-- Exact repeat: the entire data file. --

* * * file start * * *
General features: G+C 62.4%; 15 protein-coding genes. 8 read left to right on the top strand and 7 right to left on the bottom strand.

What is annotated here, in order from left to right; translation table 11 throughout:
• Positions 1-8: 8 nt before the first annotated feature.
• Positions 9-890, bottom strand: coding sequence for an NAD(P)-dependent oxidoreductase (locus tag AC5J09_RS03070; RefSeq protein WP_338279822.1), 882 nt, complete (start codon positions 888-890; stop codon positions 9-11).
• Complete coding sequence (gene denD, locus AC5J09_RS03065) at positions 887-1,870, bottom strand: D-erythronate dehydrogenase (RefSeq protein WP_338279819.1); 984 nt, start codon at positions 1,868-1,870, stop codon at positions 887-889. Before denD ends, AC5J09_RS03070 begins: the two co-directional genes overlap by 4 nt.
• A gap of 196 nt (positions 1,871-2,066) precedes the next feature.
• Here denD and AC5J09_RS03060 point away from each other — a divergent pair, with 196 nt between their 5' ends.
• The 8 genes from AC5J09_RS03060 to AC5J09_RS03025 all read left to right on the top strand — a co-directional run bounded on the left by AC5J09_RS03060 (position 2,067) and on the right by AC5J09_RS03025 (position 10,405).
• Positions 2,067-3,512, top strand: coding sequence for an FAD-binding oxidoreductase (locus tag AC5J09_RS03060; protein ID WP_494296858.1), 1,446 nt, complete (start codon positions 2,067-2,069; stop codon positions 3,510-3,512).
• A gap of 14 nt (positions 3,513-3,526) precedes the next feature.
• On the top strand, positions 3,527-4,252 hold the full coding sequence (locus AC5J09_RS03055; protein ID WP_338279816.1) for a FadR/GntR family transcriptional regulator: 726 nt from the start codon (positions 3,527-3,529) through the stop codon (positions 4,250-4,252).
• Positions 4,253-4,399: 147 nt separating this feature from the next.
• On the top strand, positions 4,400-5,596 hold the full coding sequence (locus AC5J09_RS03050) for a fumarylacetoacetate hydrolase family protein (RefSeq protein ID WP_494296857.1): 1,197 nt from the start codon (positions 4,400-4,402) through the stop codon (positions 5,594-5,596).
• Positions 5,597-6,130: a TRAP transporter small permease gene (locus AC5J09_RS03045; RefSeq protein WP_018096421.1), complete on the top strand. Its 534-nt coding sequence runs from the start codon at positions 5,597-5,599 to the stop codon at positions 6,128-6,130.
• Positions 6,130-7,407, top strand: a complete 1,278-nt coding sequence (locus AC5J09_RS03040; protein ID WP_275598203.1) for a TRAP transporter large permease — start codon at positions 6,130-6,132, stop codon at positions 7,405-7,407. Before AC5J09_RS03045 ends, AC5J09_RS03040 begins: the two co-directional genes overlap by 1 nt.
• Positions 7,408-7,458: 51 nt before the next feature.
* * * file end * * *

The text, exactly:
General features: G+C 62.4%; 15 protein-coding genes. 8 read left to right on the top strand and 7 right to left on the bottom strand.

What is annotated here, in order from left to right; translation table 11 throughout:
• Positions 1-8: 8 nt before the first annotated feature.
• Positions 9-890, bottom strand: coding sequence for an NAD(P)-dependent oxidoreductase (locus tag AC5J09_RS03070; RefSeq protein WP_338279822.1), 882 nt, complete (start codon positions 888-890; stop codon positions 9-11).
• Complete coding sequence (gene denD, locus AC5J09_RS03065) at positions 887-1,870, bottom strand: D-erythronate dehydrogenase (RefSeq protein WP_338279819.1); 984 nt, start codon at positions 1,868-1,870, stop codon at positions 887-889. Before denD ends, AC5J09_RS03070 begins: the two co-directional genes overlap by 4 nt.
• A gap of 196 nt (positions 1,871-2,066) precedes the next feature.
• Here denD and AC5J09_RS03060 point away from each other — a divergent pair, with 196 nt between their 5' ends.
• The 8 genes from AC5J09_RS03060 to AC5J09_RS03025 all read left to right on the top strand — a co-directional run bounded on the left by AC5J09_RS03060 (position 2,067) and on the right by AC5J09_RS03025 (position 10,405).
• Positions 2,067-3,512, top strand: coding sequence for an FAD-binding oxidoreductase (locus tag AC5J09_RS03060; protein ID WP_494296858.1), 1,446 nt, complete (start codon positions 2,067-2,069; stop codon positions 3,510-3,512).
• A gap of 14 nt (positions 3,513-3,526) precedes the next feature.
• On the top strand, positions 3,527-4,252 hold the full coding sequence (locus AC5J09_RS03055; protein ID WP_338279816.1) for a FadR/GntR family transcriptional regulator: 726 nt from the start codon (positions 3,527-3,529) through the stop codon (positions 4,250-4,252).
• Positions 4,253-4,399: 147 nt separating this feature from the next.
• On the top strand, positions 4,400-5,596 hold the full coding sequence (locus AC5J09_RS03050) for a fumarylacetoacetate hydrolase family protein (RefSeq protein ID WP_494296857.1): 1,197 nt from the start codon (positions 4,400-4,402) through the stop codon (positions 5,594-5,596).
• Positions 5,597-6,130: a TRAP transporter small permease gene (locus AC5J09_RS03045; RefSeq protein WP_018096421.1), complete on the top strand. Its 534-nt coding sequence runs from the start codon at positions 5,597-5,599 to the stop codon at positions 6,128-6,130.
• Positions 6,130-7,407, top strand: a complete 1,278-nt coding sequence (locus AC5J09_RS03040; protein ID WP_275598203.1) for a TRAP transporter large permease — start codon at positions 6,130-6,132, stop codon at positions 7,405-7,407. Before AC5J09_RS03045 ends, AC5J09_RS03040 begins: the two co-directional genes overlap by 1 nt.
• Positions 7,408-7,458: 51 nt before the next feature.